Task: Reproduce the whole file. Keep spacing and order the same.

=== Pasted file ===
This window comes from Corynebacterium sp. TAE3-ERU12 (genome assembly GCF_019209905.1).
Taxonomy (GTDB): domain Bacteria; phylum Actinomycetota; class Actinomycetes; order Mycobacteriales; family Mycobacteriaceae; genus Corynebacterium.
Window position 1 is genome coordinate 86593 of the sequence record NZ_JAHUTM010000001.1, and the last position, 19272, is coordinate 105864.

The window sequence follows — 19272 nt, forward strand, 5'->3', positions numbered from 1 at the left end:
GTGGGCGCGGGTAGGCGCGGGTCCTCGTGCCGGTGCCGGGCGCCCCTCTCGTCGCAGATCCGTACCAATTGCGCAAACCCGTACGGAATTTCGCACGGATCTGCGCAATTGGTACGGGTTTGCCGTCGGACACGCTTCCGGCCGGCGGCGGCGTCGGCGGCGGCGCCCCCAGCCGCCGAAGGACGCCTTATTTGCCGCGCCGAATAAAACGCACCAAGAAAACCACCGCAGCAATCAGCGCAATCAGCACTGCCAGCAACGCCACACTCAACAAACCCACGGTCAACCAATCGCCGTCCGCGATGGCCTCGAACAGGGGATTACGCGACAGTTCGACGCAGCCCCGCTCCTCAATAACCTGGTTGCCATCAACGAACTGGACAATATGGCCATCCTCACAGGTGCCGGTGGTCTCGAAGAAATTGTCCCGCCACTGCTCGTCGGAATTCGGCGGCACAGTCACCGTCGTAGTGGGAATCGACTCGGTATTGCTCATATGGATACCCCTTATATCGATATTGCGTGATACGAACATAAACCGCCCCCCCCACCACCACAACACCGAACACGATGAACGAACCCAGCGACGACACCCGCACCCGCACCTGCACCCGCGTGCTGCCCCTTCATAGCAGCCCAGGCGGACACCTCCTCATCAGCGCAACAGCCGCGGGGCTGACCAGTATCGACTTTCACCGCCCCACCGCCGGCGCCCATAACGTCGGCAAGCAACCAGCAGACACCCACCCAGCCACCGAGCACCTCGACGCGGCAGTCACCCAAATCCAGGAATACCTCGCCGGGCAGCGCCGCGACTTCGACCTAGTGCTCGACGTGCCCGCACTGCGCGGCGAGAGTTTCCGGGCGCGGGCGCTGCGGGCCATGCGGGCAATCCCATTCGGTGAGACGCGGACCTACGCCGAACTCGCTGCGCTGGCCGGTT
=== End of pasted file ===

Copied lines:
This window comes from Corynebacterium sp. TAE3-ERU12 (genome assembly GCF_019209905.1).
Taxonomy (GTDB): domain Bacteria; phylum Actinomycetota; class Actinomycetes; order Mycobacteriales; family Mycobacteriaceae; genus Corynebacterium.
Window position 1 is genome coordinate 86593 of the sequence record NZ_JAHUTM010000001.1, and the last position, 19272, is coordinate 105864.

The window sequence follows — 19272 nt, forward strand, 5'->3', positions numbered from 1 at the left end:
GTGGGCGCGGGTAGGCGCGGGTCCTCGTGCCGGTGCCGGGCGCCCCTCTCGTCGCAGATCCGTACCAATTGCGCAAACCCGTACGGAATTTCGCACGGATCTGCGCAATTGGTACGGGTTTGCCGTCGGACACGCTTCCGGCCGGCGGCGGCGTCGGCGGCGGCGCCCCCAGCCGCCGAAGGACGCCTTATTTGCCGCGCCGAATAAAACGCACCAAGAAAACCACCGCAGCAATCAGCGCAATCAGCACTGCCAGCAACGCCACACTCAACAAACCCACGGTCAACCAATCGCCGTCCGCGATGGCCTCGAACAGGGGATTACGCGACAGTTCGACGCAGCCCCGCTCCTCAATAACCTGGTTGCCATCAACGAACTGGACAATATGGCCATCCTCACAGGTGCCGGTGGTCTCGAAGAAATTGTCCCGCCACTGCTCGTCGGAATTCGGCGGCACAGTCACCGTCGTAGTGGGAATCGACTCGGTATTGCTCATATGGATACCCCTTATATCGATATTGCGTGATACGAACATAAACCGCCCCCCCCACCACCACAACACCGAACACGATGAACGAACCCAGCGACGACACCCGCACCCGCACCTGCACCCGCGTGCTGCCCCTTCATAGCAGCCCAGGCGGACACCTCCTCATCAGCGCAACAGCCGCGGGGCTGACCAGTATCGACTTTCACCGCCCCACCGCCGGCGCCCATAACGTCGGCAAGCAACCAGCAGACACCCACCCAGCCACCGAGCACCTCGACGCGGCAGTCACCCAAATCCAGGAATACCTCGCCGGGCAGCGCCGCGACTTCGACCTAGTGCTCGACGTGCCCGCACTGCGCGGCGAGAGTTTCCGGGCGCGGGCGCTGCGGGCCATGCGGGCAATCCCATTCGGTGAGACGCGGACCTACGCCGAACTCGCTGCGCTGGCCGGTT